Despite the colder weather, according to the latest data issued by the Government, the number of Winter Fuel Payment recipients has been decreasing slowly over the past eight years.
This trend continued in winter 2018/19 where the total number of Winter Fuel Payment recipients was 11.569 million – a two per cent decrease since winter 2017/18.
The Winter Fuel Payment was introduced in 1997 aimed at tackling fuel poverty among pensioners.
It is an annual tax-free payment of between £100 and £300 to those eligible to help meet the costs of heating their homes in winter.
The payment is generally made between November and December but can extend until the end of March.
Previously, the qualifying age to receive the payment was 60, but from 2010 this was increased in line with the changing State Pension age for women.
The payment amount is based on circumstances during the qualifying week, which is usually in the September period prior to the winter reference.
From July 2002, the residency criterion was extended beyond those people living in the UK to include those living within the European Economic area and Switzerland during the qualifying week who have a genuine and sufficient link to the UK.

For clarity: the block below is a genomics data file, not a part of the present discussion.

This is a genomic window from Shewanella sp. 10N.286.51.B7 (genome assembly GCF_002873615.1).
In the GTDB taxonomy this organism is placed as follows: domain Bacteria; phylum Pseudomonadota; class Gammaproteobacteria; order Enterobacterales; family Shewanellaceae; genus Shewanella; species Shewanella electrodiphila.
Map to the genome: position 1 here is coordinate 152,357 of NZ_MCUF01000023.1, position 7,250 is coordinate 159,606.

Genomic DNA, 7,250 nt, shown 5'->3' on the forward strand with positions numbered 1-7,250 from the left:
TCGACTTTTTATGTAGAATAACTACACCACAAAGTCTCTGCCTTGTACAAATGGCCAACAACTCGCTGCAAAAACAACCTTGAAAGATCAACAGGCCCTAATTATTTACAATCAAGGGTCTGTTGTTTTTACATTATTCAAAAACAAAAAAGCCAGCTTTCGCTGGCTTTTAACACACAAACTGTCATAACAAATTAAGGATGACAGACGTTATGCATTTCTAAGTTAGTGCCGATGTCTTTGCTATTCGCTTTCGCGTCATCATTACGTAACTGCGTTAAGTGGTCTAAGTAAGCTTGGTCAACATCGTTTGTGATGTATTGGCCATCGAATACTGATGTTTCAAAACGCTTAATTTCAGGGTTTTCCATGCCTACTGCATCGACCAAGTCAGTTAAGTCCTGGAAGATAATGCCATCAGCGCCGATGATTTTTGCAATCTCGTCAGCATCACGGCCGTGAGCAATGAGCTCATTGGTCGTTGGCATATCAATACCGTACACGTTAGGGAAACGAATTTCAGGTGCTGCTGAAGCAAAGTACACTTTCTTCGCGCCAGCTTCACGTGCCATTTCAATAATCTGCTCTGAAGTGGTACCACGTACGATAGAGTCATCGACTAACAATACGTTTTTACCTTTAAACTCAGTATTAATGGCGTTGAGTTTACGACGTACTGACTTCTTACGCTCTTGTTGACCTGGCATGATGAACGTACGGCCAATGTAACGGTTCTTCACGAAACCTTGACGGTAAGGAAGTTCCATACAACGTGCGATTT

The number of recipients, who are resident in the EEA or Switzerland, has been gradually increasing and in 2012/13 there was a sharp rise from 74,000 to 121,000 – an increase of 63 per cent since winter 2011/12.
From September 2015, the Winter Fuel Payment ceased to be payable to individuals living in countries where the average winter temperature is warmer than the warmest region of the UK (South-West England). People in seven countries are affected – Cyprus, France, Gibraltar, Greece, Malta, Portugal and Spain.
This has resulted in a marked reduction in the numbers of payments made and the expenditure from winter 2015/16 continuing in 2018/19.
Eight per cent of households, which received a Winter Fuel Payment, were in Scotland, with the South East of England topping the table at 15 per cent.